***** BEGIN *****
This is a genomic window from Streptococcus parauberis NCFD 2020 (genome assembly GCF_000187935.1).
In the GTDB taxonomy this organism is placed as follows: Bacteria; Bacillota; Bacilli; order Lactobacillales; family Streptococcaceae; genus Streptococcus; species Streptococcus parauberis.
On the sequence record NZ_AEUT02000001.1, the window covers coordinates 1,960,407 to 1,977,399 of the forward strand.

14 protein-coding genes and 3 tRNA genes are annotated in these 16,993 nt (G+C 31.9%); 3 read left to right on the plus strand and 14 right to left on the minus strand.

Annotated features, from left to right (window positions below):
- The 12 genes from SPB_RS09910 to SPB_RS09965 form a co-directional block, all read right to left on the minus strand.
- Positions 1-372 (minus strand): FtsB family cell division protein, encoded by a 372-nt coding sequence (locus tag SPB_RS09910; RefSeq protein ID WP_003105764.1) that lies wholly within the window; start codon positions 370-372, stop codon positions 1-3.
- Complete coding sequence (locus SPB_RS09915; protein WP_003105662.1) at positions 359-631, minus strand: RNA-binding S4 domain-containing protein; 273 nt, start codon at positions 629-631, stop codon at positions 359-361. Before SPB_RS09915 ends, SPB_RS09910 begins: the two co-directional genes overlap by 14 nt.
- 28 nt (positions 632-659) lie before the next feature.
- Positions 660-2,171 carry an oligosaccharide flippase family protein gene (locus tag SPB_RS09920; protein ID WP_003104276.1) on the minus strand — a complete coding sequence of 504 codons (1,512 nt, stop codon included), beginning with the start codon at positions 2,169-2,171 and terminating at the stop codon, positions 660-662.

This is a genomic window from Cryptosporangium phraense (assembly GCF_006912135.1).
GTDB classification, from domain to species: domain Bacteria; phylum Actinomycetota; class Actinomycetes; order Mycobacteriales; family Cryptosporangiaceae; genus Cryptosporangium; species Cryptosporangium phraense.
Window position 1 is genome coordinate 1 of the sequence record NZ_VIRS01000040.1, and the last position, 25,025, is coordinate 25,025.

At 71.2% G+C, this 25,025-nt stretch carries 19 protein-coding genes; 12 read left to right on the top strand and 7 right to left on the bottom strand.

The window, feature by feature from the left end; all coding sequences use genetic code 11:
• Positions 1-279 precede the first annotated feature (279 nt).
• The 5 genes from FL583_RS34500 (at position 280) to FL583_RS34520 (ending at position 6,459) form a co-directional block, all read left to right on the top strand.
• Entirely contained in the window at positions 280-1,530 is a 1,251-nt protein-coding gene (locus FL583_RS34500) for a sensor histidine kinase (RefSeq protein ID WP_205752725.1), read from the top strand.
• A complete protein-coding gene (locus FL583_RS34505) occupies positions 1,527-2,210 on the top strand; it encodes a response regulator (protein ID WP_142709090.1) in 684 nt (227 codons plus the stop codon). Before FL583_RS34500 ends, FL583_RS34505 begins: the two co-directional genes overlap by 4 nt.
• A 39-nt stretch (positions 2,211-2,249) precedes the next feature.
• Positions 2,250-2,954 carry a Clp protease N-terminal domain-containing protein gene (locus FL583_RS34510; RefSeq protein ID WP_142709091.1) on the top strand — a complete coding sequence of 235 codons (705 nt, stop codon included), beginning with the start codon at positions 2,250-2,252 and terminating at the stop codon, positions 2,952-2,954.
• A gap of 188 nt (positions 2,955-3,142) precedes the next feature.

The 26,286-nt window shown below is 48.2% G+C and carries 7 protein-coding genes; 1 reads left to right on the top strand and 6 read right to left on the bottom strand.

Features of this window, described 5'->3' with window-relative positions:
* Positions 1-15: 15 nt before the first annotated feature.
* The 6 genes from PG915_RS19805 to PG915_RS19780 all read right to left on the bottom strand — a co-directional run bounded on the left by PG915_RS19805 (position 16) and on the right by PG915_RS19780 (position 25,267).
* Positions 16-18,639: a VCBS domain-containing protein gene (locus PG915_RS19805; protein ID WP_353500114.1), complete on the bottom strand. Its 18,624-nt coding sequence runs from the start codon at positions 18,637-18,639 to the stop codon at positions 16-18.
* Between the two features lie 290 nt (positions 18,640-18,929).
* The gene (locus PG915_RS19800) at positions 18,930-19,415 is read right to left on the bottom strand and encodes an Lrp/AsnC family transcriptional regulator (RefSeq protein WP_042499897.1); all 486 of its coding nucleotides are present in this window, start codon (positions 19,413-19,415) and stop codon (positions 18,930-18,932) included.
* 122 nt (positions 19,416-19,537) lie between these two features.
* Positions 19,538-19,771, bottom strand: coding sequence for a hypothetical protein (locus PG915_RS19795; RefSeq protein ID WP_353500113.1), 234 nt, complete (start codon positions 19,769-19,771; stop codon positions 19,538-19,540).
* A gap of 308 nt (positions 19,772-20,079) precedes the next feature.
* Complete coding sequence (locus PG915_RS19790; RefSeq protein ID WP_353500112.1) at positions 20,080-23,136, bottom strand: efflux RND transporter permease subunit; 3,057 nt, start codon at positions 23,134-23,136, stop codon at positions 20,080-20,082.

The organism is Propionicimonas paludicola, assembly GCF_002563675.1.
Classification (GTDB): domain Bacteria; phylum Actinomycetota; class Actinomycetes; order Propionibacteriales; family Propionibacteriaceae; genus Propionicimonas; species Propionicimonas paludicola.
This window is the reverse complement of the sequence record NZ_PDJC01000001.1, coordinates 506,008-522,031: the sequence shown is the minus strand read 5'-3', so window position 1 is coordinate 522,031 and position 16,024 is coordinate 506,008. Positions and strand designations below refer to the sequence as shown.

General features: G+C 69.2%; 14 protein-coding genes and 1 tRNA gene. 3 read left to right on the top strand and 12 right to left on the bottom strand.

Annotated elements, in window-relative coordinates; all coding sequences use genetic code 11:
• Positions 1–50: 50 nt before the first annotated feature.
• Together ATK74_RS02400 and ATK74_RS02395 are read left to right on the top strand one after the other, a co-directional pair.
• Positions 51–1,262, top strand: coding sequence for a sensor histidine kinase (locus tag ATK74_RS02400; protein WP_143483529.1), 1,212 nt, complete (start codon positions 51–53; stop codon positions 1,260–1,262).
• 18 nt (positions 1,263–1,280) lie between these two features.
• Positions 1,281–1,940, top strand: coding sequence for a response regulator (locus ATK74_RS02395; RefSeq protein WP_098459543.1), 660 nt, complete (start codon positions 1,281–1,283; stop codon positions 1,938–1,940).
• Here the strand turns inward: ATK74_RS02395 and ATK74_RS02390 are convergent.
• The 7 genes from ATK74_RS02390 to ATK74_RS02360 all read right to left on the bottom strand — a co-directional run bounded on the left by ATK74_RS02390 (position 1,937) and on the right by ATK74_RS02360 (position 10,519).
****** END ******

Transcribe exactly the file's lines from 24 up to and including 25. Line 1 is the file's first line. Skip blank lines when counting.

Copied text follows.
Features of this window, described 5'->3' with window-relative positions:
* Positions 1-15: 15 nt before the first annotated feature.